It was well-telegraphed for those in the know, alluded to in these pages just a week ago and, as he was quick to point out, predicted as far back as May by former States member Matt Fallaize.
While sad for the individual, such things happen in business and government. Financial compensation will inevitably be paid and all will move on. The nature of the role and the scrutiny it attracts is perhaps unfortunate, but not unexpected.
Probably the greater challenge is how the States moves on from here. Although the chief executive role is a fairly recent invention, the post was de facto held by one individual for many years, even if he didn’t have that precise wording on his business card.
So for the past two decades or more, the post of chief executive of the States of Guernsey has been held only by two people.
It was once said that being manager of the England football team was ‘the impossible job’.
But the challenge of running a business that’s not ‘a business’ with more than 4,500 staff, including 1,600 civil servants, set alongside managing the change required, nay, demanded, to make government more efficient, is a strong contender.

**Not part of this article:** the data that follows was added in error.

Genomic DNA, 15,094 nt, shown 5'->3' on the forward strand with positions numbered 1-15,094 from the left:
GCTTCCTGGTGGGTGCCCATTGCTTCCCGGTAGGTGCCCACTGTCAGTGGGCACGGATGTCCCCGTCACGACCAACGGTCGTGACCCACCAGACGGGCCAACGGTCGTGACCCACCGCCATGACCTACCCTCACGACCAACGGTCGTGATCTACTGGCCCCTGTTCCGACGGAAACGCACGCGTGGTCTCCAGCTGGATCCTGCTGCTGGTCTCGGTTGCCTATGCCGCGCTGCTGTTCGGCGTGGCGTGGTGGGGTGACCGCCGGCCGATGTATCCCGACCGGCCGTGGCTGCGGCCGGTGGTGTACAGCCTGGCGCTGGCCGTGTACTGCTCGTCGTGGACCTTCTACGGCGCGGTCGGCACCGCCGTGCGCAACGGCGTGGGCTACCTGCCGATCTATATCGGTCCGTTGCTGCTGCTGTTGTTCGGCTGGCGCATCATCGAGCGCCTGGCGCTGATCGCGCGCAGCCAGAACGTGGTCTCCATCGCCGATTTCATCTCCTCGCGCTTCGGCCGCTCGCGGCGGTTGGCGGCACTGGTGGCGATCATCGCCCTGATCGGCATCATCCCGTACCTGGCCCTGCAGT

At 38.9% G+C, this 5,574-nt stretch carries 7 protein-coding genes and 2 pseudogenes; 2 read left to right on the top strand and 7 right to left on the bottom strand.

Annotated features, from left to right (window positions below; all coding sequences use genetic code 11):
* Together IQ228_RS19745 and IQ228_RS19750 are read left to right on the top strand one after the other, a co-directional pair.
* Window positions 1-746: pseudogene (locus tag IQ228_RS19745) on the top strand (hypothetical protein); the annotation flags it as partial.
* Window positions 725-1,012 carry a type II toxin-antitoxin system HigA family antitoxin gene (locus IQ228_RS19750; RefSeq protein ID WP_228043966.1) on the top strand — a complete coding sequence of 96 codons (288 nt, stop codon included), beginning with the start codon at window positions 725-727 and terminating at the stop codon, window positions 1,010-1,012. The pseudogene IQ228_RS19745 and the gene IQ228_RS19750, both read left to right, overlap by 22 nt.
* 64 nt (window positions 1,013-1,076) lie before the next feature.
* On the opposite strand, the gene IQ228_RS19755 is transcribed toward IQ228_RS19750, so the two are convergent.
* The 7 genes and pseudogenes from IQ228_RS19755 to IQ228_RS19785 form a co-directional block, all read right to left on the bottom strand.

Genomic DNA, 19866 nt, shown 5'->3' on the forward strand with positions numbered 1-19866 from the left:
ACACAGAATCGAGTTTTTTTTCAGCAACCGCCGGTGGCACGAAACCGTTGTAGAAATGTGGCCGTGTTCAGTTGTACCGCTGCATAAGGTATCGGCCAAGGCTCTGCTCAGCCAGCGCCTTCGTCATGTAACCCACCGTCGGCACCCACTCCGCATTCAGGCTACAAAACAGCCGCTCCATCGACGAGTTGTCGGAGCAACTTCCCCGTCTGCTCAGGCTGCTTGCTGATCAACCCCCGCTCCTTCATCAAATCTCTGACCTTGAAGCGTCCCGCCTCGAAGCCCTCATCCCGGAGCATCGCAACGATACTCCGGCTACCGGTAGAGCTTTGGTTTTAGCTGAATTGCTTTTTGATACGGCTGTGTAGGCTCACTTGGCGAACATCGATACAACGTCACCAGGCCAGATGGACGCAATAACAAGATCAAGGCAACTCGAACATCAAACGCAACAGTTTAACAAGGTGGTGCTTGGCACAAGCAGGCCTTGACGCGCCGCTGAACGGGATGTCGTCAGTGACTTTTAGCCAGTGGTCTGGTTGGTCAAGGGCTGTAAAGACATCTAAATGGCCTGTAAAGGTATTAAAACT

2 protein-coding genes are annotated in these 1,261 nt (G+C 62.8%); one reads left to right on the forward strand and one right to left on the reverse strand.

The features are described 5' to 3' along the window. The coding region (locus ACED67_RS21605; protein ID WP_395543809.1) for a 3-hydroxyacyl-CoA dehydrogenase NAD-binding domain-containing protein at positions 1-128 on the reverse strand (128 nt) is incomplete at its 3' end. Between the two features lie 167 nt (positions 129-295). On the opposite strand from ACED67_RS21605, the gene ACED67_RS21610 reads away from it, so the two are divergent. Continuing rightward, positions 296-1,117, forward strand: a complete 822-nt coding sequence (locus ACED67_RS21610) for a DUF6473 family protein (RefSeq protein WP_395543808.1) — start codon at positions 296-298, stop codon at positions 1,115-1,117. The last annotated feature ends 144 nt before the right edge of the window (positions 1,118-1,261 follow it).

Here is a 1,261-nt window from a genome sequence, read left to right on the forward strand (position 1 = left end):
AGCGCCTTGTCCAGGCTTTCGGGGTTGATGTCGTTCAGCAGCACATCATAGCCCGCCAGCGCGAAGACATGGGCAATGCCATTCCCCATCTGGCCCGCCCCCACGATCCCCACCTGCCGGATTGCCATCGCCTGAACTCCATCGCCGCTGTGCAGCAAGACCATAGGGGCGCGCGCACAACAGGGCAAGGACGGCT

Back in 2018 Paul Whitfield outlined successful reforms to date – in machinery of government, closing States offices and moving staff, digital changes, the population management regime and a customer charter. And, less tangibly, cultural change.
At the same time a change in structure for the senior States executive was announced, leading to ‘a fundamental redesign of the entire civil service’ which was due by the end of 2020. That offered a ‘de-layering’ of the service and reduction in senior and junior posts – more than 200 of them.
And this is where things appear to have stuck.
The question islanders are now asking is whether the departure of the chief executive is a genuine attempt to secure meaningful change within the public sector – or a cynical attempt to make the actions of this government look better.